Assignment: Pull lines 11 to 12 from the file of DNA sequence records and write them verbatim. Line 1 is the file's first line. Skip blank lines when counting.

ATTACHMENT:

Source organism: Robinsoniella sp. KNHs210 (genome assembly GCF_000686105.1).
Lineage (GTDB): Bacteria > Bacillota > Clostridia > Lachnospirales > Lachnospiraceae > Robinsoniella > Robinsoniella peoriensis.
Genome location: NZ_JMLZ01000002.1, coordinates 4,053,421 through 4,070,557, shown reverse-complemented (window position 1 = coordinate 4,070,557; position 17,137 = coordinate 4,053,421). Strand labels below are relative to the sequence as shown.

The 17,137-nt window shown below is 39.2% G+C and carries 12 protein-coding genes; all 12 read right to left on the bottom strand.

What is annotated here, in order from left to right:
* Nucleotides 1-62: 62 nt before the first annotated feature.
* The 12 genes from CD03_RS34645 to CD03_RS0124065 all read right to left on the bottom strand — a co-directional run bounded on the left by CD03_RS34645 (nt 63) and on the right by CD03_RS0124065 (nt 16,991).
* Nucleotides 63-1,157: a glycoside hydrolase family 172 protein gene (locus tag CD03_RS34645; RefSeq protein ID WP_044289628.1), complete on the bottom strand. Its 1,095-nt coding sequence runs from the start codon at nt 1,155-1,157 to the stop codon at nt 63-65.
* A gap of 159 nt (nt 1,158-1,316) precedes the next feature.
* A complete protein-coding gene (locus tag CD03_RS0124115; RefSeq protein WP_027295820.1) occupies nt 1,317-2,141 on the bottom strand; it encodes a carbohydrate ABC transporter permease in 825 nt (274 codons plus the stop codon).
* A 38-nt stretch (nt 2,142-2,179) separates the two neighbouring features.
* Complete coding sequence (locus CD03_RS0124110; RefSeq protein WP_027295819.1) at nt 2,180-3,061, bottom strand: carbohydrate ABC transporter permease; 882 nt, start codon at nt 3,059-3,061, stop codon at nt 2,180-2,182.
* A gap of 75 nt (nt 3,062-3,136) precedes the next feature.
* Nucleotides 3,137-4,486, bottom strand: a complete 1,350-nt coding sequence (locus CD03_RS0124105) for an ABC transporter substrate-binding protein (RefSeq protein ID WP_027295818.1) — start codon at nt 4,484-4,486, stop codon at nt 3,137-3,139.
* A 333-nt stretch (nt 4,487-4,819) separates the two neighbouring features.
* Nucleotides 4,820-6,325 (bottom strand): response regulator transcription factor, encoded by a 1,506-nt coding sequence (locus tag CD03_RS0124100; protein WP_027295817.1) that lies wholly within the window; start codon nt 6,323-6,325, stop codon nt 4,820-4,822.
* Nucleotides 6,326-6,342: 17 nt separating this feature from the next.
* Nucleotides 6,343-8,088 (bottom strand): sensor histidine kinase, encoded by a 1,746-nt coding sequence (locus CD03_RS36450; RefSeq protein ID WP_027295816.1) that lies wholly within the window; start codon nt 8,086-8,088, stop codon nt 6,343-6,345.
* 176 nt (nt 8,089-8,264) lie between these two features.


* A 38-nt stretch (nt 2,142-2,179) separates the two neighbouring features.
* Complete coding sequence (locus CD03_RS0124110; RefSeq protein WP_027295819.1) at nt 2,180-3,061, bottom strand: carbohydrate ABC transporter permease; 882 nt, start codon at nt 3,059-3,061, stop codon at nt 2,180-2,182.